Wood and brass judges gavel on a law book
Wood and brass judges gavel on a law book serggn

Horrific violence towards partner but now he's free

A 22-year-old man had already spent seven months behind bars for horrific violence against his partner when he was released on parole on Friday.

The man, who cannot be named, was fuelled with methamphetamine and already on a suspended sentence when he committed the crimes in March this year.

He appeared in Rockhampton District Court charged with threatening violence, suffocating, assault occasioning bodily harm, assault and deprivation of liberty.

The couple lived together with the woman's children and on the night in question, she arrived home to have him accuse her of infidelity.

The police prosecutor told the court he said if she didn't stop lying he would cut her tongue out and put her head through the wall.

At that point he put his hands around her neck, squeezed until she couldn't breathe, hit her head against the wall three times and left the room, returning with a knife.

He repeatedly stabbed the wall, told her it would be her tongue next and punched her.

When she screamed, petrified, he told her to shut up or he would kill her.

He then made her put her tongue out.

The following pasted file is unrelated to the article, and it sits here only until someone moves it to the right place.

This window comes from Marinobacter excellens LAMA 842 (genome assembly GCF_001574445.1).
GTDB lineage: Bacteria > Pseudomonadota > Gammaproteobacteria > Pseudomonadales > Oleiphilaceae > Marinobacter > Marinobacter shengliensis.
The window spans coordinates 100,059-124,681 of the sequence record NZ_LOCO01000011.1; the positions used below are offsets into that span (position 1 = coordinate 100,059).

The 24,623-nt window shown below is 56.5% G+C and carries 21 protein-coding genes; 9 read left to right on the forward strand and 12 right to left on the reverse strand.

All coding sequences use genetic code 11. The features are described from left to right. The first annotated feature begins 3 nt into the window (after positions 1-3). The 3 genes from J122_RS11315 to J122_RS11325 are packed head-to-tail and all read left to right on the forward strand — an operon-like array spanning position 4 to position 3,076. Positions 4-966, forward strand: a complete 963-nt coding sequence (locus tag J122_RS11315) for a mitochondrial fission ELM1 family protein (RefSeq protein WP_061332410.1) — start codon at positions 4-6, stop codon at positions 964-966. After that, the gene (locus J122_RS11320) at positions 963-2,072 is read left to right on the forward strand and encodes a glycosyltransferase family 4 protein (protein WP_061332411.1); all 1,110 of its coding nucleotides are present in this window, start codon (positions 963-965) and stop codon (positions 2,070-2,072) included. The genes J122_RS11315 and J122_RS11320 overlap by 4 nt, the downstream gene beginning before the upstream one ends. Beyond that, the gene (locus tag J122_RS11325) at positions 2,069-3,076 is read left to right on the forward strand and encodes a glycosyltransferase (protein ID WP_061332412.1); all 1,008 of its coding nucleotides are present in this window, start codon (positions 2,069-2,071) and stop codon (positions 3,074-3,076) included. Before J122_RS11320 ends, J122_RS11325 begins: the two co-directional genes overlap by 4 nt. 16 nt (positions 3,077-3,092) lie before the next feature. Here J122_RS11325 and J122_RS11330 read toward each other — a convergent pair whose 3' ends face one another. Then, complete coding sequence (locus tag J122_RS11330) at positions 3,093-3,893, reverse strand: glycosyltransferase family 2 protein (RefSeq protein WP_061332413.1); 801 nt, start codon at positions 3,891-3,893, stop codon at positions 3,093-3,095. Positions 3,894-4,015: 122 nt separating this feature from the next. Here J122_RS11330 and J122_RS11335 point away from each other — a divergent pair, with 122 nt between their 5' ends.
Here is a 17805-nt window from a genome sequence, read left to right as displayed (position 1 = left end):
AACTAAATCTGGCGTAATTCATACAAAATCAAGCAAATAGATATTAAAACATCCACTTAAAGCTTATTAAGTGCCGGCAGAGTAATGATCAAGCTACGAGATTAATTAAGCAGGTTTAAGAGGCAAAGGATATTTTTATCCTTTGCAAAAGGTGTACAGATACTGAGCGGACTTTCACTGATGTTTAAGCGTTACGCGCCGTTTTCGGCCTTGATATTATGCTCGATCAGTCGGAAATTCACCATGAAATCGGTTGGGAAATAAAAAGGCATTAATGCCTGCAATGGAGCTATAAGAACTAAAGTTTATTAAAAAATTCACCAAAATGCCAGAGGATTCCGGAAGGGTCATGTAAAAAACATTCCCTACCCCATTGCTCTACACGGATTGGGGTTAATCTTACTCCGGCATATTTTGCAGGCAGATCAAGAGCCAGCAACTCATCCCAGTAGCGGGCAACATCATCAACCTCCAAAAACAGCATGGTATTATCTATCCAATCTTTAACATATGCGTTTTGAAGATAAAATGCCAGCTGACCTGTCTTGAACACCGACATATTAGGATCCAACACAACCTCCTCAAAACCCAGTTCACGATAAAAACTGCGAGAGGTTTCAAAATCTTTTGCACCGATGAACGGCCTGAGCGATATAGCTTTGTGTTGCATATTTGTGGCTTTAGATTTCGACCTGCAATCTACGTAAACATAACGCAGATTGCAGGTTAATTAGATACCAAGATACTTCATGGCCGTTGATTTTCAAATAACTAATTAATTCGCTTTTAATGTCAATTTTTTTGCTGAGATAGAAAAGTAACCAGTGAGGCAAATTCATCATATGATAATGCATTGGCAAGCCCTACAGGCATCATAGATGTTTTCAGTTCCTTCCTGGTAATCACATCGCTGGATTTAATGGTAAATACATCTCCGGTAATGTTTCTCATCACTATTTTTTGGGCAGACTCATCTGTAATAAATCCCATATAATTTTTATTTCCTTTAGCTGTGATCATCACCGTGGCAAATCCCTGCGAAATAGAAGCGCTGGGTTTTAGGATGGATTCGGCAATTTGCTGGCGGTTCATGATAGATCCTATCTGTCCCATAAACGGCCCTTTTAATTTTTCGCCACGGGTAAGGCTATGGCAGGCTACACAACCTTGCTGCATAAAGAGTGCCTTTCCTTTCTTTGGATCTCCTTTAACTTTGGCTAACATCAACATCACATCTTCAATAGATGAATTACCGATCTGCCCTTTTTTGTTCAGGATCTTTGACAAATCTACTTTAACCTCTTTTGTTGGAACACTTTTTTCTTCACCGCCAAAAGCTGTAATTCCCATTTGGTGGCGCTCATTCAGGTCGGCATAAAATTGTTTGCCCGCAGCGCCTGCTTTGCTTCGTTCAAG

The following day, when she asked him to leave, he grabbed her by the throat to the point where she thought her windpipe was being crushed.

Defence barrister David Funch described a toxic and dysfunctional relationship, explained by drug use.

"The difference now is that he has had seven months in custody, without drugs, to consider his situation," he said.

Mr Funch tendered a letter the man had written to his mother as evidence of remorse and insight into the harm he had caused and said he had apologised to his partner who had visited him in jail.

In releasing him, Judge Michael Burnett told him he should be utterly ashamed of his behaviour.

"I hope this horrifies you, because it ought to horrify you," he said.

But he added that the man was young and likely to respond to rehabilitation.

"I don't see much to be achieved by keeping you in prison for another month or so," he said.

"It's better to get you into the community, into rehabilitation, into work and paying taxes."

He was sentenced to 2.5 years in jail with immediate parole.



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